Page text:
In the early days of the Reformation, Hadleigh had a
good and gentle vicar, named Rowland Taylor, who taught
his people the truth as he found it in the Bible, and
would not allow in the parish church the services of
the Church of Rome. Now, Queen Mary was not only a
zealous Roman Catholic herself, but she meant that all
the people of England should be subject to the Pope.
She set herself to root out the Protestant faith by
burning all who held it.
Good Dr. Taylor was one of the first to suffer; he was
held for two years in the King's Bench Prison, and
then, seeing that he would not recant, was sent home to
Hadleigh to be burnt at the stake.
It was very dark, and they led him without lights to an
inn near Aldgate. "His wife watched all night in St.
Botolph's Church porch, beside Aldgate, having with her
"Now when the sheriff and his company came against St.
Botolph's Church, Elizabeth cried, saying, 'O my dear
father; mother, mother, here is my father led away.'
Then cried his wife, 'Rowland, Rowland, where art thou?'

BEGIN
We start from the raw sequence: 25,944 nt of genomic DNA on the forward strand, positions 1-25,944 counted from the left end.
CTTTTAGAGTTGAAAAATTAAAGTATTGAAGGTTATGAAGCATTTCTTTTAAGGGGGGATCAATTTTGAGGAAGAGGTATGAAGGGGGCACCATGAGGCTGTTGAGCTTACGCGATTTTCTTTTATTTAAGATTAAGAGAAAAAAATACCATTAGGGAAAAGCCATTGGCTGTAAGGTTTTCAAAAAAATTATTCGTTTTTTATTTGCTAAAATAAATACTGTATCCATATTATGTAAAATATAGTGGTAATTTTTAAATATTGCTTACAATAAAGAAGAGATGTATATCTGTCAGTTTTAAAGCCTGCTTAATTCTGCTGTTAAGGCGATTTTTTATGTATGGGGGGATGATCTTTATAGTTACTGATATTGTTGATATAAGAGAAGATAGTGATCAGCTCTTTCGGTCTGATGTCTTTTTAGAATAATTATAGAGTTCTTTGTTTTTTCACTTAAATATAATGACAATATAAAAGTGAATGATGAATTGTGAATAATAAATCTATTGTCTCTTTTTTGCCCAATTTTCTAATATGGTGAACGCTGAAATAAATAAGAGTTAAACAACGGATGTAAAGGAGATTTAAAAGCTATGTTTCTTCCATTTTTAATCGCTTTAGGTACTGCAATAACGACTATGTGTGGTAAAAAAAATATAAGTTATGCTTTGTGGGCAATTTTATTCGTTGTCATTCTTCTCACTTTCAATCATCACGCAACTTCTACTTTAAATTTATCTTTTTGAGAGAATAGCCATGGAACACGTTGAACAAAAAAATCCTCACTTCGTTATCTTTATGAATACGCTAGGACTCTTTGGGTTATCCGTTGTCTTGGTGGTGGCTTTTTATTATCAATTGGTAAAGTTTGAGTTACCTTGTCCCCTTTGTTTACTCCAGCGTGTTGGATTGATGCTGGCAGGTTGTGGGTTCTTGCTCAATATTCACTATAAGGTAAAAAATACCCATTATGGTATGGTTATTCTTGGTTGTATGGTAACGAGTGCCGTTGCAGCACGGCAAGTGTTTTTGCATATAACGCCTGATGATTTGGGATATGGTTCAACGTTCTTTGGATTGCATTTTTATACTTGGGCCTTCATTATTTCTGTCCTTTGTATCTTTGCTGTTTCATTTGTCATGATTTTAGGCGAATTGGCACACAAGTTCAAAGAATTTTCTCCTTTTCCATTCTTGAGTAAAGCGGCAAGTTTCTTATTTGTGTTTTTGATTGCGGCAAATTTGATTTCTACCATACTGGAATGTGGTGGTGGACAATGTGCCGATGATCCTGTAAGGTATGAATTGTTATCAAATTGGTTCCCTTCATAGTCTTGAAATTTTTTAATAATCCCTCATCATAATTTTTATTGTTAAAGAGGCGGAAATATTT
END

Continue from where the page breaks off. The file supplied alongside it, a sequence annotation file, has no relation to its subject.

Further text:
for it was a very dark morning that the one could
not see the other.
"Dr. Taylor answered, 'Dear wife, I am here,' and
stayed. Then came she to him, and he took his daughter
Mary in his arms; and he, and his wife, and Elizabeth
kneeled down and said the Lord's Prayer.
 At which sight the sheriff wept apace, and so did
divers others of the company.
"Then he took farewell of his wife and children; his
wife saying, 'God be with thee, dear Eowland; I will,
with God's grace, meet thee at Hadleigh.'
"All the way, Dr. Taylor was merry and cheerful as one
going to a most pleasant banquet or bridal.
"The streets of Hadleigh were beset on both sides with
men and women of the town and country who waited to see
him; whom, when they beheld so led to death, with
weeping eyes, and lamentable voices they cried, 'Ah,
good Lord! there goeth our good shepherd from us, that
so faithfully hath taught us, so fatherly hath cared
for us, and so godly hath governed us! Oh! merciful
God, strengthen him, and comfort him.' "
Arrived at the spot, "when he had prayed, he went to
the stake and kissed it, and set himself into a pitch
barrel which they had set for him to stand on, and so
he stood with his back upright against the stake, with
his hands folded together and his eyes towards heaven,
and so let himself be burned."